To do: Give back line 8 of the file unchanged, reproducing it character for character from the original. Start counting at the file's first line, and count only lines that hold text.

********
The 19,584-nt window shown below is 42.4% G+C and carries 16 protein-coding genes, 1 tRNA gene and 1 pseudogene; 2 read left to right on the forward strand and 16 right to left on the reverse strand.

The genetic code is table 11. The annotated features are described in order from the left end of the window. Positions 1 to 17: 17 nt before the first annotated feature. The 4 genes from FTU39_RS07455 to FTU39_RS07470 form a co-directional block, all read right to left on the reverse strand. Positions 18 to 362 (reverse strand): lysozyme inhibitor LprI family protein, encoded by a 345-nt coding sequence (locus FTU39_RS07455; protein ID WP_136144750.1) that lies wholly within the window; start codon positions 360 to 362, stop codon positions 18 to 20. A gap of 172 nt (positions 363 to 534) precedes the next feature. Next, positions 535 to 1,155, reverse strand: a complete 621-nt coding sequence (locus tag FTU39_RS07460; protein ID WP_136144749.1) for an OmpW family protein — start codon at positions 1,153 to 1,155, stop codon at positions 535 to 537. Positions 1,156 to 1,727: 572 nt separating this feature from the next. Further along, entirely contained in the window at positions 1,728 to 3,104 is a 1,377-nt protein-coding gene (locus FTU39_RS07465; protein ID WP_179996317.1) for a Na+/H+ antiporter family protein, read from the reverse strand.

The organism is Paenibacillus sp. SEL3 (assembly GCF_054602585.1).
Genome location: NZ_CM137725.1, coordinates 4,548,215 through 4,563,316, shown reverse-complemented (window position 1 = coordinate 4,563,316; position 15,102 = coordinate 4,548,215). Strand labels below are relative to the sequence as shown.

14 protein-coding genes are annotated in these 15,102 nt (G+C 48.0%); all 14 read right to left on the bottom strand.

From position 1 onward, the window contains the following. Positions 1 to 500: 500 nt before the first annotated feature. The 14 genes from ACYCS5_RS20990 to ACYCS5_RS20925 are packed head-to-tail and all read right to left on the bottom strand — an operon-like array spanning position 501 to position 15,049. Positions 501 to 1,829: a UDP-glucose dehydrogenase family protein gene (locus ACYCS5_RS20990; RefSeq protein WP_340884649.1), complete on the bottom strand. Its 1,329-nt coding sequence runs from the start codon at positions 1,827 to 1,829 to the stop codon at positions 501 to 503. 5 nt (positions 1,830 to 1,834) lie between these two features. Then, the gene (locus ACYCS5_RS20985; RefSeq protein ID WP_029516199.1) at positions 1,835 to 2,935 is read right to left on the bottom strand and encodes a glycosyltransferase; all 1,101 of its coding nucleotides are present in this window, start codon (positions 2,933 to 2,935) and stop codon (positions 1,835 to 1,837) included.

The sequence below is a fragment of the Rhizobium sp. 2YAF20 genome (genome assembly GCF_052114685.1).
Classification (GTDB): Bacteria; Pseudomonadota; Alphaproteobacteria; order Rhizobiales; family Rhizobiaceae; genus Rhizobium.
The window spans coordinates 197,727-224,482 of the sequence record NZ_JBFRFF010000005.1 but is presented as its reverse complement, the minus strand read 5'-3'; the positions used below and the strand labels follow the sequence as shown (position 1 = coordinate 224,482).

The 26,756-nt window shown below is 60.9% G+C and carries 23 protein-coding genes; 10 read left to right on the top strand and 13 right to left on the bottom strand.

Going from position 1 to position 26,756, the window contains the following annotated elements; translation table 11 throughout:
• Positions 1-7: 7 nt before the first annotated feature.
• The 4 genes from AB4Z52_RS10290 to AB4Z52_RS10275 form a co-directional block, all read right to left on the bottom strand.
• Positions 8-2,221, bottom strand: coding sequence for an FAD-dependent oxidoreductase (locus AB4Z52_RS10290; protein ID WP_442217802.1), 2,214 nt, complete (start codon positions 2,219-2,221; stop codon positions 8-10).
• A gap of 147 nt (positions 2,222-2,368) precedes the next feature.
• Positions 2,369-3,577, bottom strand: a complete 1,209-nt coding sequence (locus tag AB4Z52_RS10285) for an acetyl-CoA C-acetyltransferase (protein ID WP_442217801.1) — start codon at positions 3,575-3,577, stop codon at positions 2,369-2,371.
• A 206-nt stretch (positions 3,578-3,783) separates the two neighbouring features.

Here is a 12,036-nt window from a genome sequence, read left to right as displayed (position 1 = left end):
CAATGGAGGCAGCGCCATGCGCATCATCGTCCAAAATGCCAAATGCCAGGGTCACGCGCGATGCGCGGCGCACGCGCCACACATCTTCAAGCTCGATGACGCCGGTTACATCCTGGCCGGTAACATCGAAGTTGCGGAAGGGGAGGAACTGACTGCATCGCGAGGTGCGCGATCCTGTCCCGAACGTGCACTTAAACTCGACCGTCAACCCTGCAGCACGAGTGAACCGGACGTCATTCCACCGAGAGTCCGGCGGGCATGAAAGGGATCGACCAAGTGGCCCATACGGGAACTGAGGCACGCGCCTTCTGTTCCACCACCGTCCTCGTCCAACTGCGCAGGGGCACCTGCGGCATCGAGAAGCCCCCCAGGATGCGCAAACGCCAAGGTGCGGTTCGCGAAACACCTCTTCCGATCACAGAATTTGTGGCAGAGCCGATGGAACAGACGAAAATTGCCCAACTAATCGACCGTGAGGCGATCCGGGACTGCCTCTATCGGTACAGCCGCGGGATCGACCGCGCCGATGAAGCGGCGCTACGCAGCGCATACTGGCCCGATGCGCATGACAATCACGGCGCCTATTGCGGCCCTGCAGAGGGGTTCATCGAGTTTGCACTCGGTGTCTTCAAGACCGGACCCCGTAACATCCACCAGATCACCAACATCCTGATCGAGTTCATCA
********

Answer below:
Classification (GTDB): Bacteria; Pseudomonadota; Alphaproteobacteria; order Rhizobiales; family Rhizobiaceae; genus Rhizobium.